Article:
New Drone Tracking Rules May Have Unintended Impact on Privacy

New Drone Tracking Rules May Have Unintended Impact on Privacy

The US Federal Aviation Administration has released new guidelines for drones and drone operators. While the new rules open doors for commercial applications and innovations, like drone-based deliveries, they may also have an unintended impact on people’s and businesses’ privacy.

New Rules Loosen Certain Restrictions

Last week the Federal Aviation Administration (FAA) announced the final rules for Unmanned Aircraft Systems, commonly known as drones. The rules loosen restrictions on night time drone operation and allow flights over people and moving vehicles. However, there will still be certain restrictions, depending on the level of risk to people on the ground.

Previously, drone operators needed special permission from the FAA to, for example, operate in populated areas. They also needed a waiver to fly in certain airspace or at night. All drones still need to be registered and users must abide by Part 107 Rules and Regulations, or the rules for recreational flyers if they use their drone for enjoyment purposes only.

The changes to these rules pave the way for drone deliveries and other technological and operational innovations and advancements. Many companies and organizations, including Amazon, the US Postal Service, UPS, DHL, Walmart and Alphabet’s drone delivery subsidiary, Wing, have already launched or announced drone-based deliveries. Just recently, Walmart delivered at-home Covid-19 test kits to El Paso homes.

Remote Drone ID Mandatory

An important change that drone operators will have to comply with, is the requirement that drones must be remotely identifiable via a Remote ID while in flight. Moreover, the location of their control station must also be identifiable.

The Remote ID would “reduce the risk of drone interference with other aircraft and people and property on the ground”. Moreover, this identification system would “provide crucial information to national security agencies and law enforcement partners, and other officials charged with ensuring public safety”.

The new rules come into effect 60 days after their publication in the Federal Register next month. After that, drone manufacturers have 18 months to begin producing drones with Remote IDs. Operators have an additional year to start using drones equipped with this technology. From then on, users will only be able to fly drones without Remote IDs in specific FAA-recognized identification areas.

Privacy Complications

According to the US Secretary of Transportation, Elaine L. Chao, “these final rules carefully address safety, security and privacy concerns while advancing opportunities for innovation and utilization of drone technology”. However, others have some doubts as the proposed identification technology, i.w. the “broadcast RID”, may have consequences in terms of privacy.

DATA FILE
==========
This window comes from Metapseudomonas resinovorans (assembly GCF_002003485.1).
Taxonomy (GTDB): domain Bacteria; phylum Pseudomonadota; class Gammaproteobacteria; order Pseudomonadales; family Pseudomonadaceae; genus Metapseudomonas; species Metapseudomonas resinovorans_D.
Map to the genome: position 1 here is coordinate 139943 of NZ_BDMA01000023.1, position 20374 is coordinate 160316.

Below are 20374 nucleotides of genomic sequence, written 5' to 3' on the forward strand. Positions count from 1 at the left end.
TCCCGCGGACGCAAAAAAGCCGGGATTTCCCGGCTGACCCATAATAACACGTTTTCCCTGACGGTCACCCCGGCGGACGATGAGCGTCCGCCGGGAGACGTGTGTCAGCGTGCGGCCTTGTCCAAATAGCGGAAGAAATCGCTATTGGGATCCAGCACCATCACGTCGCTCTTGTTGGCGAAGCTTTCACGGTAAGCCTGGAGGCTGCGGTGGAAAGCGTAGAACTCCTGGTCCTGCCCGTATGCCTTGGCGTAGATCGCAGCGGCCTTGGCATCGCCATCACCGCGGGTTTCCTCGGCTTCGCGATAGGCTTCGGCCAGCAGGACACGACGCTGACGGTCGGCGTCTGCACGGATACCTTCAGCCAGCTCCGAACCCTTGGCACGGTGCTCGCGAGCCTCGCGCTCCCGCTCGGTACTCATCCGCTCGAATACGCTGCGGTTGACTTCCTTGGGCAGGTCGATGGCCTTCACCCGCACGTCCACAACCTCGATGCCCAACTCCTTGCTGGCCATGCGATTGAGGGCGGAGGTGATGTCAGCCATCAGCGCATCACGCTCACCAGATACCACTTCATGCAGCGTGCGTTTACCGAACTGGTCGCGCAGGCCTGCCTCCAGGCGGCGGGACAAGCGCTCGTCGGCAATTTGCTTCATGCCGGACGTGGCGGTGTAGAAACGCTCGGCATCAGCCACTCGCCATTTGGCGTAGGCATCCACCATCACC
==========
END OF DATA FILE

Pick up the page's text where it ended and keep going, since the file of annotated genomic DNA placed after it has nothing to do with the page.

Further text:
In a post, Wing pointed out that observers tracking a drone “can infer sensitive information about specific users, including where they visit, spend time, and live and where customers receive packages from and when”. Wing, and other industry advocates, suggest enabling compliance through either broadcast or network technologies to better protect sensitive customer information. An Internet-based RID would also work, and would not raise the same privacy concerns.

“This [technology] allows a drone to be identified as it flies over without necessarily sharing that drone’s complete flight path or flight history, and that information, which can be more sensitive, is not displayed to the public and only available to law enforcement if they have proper credentials and a reason to need that information”, Wing explained.

Fastest-Growing Segment in Transportation Sector

Drones represent the fastest-growing segment in the entire transportation sector. So far, the FAA has registered over 1.7 million drones and 203,000 FAA-certificated remote pilots. The industry expects this number to grow to at least 450,000 in 2022.

However, there are still many hurdles to overcome before drone deliveries can become truly mainstream. Rules may need to be opened up even further. For example, to allow routine drone flights beyond an operator’s visual line of sight.

Following the initial proposal of the new rules in December 2019, the FAA received and already addressed more than 50,000 public comments on the Remote ID rule. This included an 89-page document by the world’s largest drone manufacturer.

IT communication specialist
Sandra has many years of experience in the IT and tech sector as a communication specialist. She's also been co-director of a company specializing in IT, editorial services and communications project management. For she follows relevant cybercrime and online privacy developments.